Preventing abuse and promoting personal safety in young people with disability: full report

13 Feb 2018

Most of the young people in this research lived in their family homes. Eighteen lived in their own home, with friends, or in group homes. Three were in out of home care, one was homeless, and one at risk of homelessness.

Young people described a range of activities and ways they engaged in their communities. Many were employed, either in voluntary, supported or mainstream employment. A wide range of leisure interests were discussed. Educational pursuits varied widely, from TAFE to postgraduate education. Young people with higher support needs had more limited social networks and engagement with communities.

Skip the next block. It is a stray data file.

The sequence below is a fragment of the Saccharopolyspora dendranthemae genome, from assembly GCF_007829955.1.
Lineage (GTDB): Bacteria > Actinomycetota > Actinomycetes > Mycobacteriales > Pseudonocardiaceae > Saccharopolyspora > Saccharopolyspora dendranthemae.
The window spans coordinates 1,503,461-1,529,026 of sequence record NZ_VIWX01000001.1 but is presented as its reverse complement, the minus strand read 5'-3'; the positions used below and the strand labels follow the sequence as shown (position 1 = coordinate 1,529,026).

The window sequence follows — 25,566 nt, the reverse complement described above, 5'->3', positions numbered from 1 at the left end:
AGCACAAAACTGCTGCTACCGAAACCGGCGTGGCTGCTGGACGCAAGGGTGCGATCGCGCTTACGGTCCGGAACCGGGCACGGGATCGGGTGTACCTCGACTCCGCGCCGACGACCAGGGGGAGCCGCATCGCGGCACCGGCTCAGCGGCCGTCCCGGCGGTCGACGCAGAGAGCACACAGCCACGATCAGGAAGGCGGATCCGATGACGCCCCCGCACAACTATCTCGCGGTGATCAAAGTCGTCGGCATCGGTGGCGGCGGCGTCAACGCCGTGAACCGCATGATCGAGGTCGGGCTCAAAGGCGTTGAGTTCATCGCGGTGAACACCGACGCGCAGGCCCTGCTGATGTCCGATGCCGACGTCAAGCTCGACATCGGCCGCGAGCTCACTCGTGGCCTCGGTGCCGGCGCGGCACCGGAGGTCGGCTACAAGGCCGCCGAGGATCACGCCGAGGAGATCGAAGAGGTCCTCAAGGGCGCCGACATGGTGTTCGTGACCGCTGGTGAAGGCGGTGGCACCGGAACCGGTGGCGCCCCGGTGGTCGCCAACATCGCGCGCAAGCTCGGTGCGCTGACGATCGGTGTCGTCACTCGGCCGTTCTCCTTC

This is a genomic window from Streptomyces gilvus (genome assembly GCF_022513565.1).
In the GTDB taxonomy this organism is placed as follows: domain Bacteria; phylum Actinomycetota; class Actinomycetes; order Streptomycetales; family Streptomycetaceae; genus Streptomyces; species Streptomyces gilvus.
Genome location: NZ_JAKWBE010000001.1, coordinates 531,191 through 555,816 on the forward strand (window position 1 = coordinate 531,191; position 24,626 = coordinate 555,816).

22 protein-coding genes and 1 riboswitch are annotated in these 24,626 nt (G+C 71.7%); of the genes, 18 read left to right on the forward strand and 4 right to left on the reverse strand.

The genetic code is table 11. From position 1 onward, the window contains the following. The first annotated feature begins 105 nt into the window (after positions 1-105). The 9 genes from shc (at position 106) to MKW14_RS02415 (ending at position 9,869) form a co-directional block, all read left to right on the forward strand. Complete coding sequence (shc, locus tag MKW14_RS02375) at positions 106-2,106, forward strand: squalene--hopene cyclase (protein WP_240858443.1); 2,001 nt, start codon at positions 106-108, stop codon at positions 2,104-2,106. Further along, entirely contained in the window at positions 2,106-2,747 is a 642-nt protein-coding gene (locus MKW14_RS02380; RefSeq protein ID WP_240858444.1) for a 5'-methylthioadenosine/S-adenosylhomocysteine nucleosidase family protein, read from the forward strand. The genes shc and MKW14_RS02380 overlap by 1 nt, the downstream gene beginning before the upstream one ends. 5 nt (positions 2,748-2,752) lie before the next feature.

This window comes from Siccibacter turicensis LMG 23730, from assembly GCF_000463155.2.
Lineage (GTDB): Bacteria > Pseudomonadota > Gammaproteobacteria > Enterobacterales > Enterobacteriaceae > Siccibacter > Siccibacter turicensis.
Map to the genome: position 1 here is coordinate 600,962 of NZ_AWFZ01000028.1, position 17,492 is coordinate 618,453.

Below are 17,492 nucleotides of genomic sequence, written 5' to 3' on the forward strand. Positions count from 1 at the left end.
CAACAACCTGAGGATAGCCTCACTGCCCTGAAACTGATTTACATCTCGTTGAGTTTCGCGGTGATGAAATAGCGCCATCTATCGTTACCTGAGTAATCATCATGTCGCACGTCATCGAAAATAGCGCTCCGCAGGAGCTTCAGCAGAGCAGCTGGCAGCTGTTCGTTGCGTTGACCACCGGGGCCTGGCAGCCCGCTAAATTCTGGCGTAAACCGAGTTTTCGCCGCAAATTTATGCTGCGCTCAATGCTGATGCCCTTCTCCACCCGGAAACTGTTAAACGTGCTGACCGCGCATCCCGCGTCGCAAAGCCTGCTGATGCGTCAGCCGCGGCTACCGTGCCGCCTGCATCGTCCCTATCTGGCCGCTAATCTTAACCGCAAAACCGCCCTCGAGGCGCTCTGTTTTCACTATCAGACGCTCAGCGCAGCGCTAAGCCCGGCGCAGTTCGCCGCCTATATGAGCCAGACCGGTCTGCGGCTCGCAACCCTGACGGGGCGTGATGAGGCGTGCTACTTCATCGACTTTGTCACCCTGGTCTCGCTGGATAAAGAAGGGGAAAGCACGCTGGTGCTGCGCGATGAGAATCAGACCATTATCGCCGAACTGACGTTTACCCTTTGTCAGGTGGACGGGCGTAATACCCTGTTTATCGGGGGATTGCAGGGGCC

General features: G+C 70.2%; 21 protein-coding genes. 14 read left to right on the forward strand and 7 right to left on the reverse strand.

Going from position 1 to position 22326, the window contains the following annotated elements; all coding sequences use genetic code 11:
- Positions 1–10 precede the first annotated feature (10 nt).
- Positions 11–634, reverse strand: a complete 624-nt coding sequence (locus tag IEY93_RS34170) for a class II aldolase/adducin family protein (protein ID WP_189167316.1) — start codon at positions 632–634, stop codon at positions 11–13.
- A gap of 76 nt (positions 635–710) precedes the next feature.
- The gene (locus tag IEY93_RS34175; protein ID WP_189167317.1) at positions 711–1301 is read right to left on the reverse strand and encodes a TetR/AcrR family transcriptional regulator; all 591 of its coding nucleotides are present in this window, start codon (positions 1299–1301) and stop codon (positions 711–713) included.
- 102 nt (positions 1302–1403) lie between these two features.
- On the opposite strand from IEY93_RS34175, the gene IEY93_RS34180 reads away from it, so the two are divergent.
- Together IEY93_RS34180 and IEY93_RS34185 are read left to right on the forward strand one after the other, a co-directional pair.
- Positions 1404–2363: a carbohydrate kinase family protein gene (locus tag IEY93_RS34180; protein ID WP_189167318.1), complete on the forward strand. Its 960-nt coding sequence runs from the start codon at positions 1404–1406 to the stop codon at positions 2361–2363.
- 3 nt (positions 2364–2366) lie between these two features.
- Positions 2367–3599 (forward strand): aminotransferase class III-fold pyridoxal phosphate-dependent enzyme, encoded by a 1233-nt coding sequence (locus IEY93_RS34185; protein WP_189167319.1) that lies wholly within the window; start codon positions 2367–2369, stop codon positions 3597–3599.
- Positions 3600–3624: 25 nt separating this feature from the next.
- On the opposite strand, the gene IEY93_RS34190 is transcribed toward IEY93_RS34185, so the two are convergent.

While most young people reported some involvement with disability service organisations, those with higher support needs were more likely to be involved with a range of services, and those with primarily physical impairments reported less involvement with services, including six who had no involvement with disability or other community services. All of the young people had been to school, most frequently in special units within their local high schools, but also in other systems.

Because the focus of this research was on safety, researchers did not ask young people about abuse or experiences of not being safe. However, 13 (19%) participants reported a range of experiences of violence or abuse.

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